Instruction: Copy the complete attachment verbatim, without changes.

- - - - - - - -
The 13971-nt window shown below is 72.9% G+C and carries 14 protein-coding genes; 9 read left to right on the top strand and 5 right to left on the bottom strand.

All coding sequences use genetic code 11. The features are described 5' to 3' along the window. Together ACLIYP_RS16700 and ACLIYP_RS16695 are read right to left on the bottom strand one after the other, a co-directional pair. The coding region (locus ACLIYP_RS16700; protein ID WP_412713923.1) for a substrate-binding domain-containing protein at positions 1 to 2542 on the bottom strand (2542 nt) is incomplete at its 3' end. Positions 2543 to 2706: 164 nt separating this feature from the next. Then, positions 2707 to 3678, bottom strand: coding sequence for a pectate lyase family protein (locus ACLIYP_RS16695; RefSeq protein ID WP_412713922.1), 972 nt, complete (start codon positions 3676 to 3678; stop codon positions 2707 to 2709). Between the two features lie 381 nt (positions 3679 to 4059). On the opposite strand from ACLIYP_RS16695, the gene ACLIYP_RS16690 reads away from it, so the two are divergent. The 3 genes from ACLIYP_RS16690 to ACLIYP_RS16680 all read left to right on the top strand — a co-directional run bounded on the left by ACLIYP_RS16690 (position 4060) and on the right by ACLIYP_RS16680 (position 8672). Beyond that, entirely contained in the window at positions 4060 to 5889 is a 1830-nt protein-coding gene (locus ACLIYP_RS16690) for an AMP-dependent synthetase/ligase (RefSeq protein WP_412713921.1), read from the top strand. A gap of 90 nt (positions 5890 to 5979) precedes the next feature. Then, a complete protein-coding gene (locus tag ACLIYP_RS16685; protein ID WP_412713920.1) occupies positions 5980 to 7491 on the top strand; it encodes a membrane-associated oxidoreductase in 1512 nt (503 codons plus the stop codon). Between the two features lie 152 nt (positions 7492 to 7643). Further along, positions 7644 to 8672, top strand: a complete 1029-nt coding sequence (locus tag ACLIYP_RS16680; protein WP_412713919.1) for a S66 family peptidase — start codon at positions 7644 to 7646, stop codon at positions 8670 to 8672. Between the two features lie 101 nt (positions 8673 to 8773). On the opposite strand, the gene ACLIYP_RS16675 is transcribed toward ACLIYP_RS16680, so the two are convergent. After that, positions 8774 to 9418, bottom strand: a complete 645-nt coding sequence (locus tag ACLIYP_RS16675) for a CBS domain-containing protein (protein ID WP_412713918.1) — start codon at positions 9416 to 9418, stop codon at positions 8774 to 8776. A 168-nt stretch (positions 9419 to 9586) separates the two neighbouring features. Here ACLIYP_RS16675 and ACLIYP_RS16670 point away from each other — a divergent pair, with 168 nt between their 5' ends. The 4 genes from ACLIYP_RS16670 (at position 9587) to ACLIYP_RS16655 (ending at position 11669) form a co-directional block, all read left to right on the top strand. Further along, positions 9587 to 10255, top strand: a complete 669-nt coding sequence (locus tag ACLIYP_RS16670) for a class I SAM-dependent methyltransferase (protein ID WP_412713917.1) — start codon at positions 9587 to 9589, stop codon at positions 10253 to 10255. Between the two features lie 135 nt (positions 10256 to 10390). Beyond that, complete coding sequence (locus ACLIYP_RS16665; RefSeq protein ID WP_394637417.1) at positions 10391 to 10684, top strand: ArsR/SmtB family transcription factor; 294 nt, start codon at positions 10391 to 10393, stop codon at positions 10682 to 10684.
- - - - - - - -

The 13971-nt window shown below is 72.9% G+C and carries 14 protein-coding genes; 9 read left to right on the top strand and 5 right to left on the bottom strand.

All coding sequences use genetic code 11. The features are described 5' to 3' along the window. Together ACLIYP_RS16700 and ACLIYP_RS16695 are read right to left on the bottom strand one after the other, a co-directional pair. The coding region (locus ACLIYP_RS16700; protein ID WP_412713923.1) for a substrate-binding domain-containing protein at positions 1 to 2542 on the bottom strand (2542 nt) is incomplete at its 3' end. Positions 2543 to 2706: 164 nt separating this feature from the next. Then, positions 2707 to 3678, bottom strand: coding sequence for a pectate lyase family protein (locus ACLIYP_RS16695; RefSeq protein ID WP_412713922.1), 972 nt, complete (start codon positions 3676 to 3678; stop codon positions 2707 to 2709). Between the two features lie 381 nt (positions 3679 to 4059). On the opposite strand from ACLIYP_RS16695, the gene ACLIYP_RS16690 reads away from it, so the two are divergent. The 3 genes from ACLIYP_RS16690 to ACLIYP_RS16680 all read left to right on the top strand — a co-directional run bounded on the left by ACLIYP_RS16690 (position 4060) and on the right by ACLIYP_RS16680 (position 8672). Beyond that, entirely contained in the window at positions 4060 to 5889 is a 1830-nt protein-coding gene (locus ACLIYP_RS16690) for an AMP-dependent synthetase/ligase (RefSeq protein WP_412713921.1), read from the top strand. A gap of 90 nt (positions 5890 to 5979) precedes the next feature. Then, a complete protein-coding gene (locus tag ACLIYP_RS16685; protein ID WP_412713920.1) occupies positions 5980 to 7491 on the top strand; it encodes a membrane-associated oxidoreductase in 1512 nt (503 codons plus the stop codon). Between the two features lie 152 nt (positions 7492 to 7643). Further along, positions 7644 to 8672, top strand: a complete 1029-nt coding sequence (locus tag ACLIYP_RS16680; protein WP_412713919.1) for a S66 family peptidase — start codon at positions 7644 to 7646, stop codon at positions 8670 to 8672. Between the two features lie 101 nt (positions 8673 to 8773). On the opposite strand, the gene ACLIYP_RS16675 is transcribed toward ACLIYP_RS16680, so the two are convergent. After that, positions 8774 to 9418, bottom strand: a complete 645-nt coding sequence (locus tag ACLIYP_RS16675) for a CBS domain-containing protein (protein ID WP_412713918.1) — start codon at positions 9416 to 9418, stop codon at positions 8774 to 8776. A 168-nt stretch (positions 9419 to 9586) separates the two neighbouring features. Here ACLIYP_RS16675 and ACLIYP_RS16670 point away from each other — a divergent pair, with 168 nt between their 5' ends. The 4 genes from ACLIYP_RS16670 (at position 9587) to ACLIYP_RS16655 (ending at position 11669) form a co-directional block, all read left to right on the top strand. Further along, positions 9587 to 10255, top strand: a complete 669-nt coding sequence (locus tag ACLIYP_RS16670) for a class I SAM-dependent methyltransferase (protein ID WP_412713917.1) — start codon at positions 9587 to 9589, stop codon at positions 10253 to 10255. Between the two features lie 135 nt (positions 10256 to 10390). Beyond that, complete coding sequence (locus ACLIYP_RS16665; RefSeq protein ID WP_394637417.1) at positions 10391 to 10684, top strand: ArsR/SmtB family transcription factor; 294 nt, start codon at positions 10391 to 10393, stop codon at positions 10682 to 10684.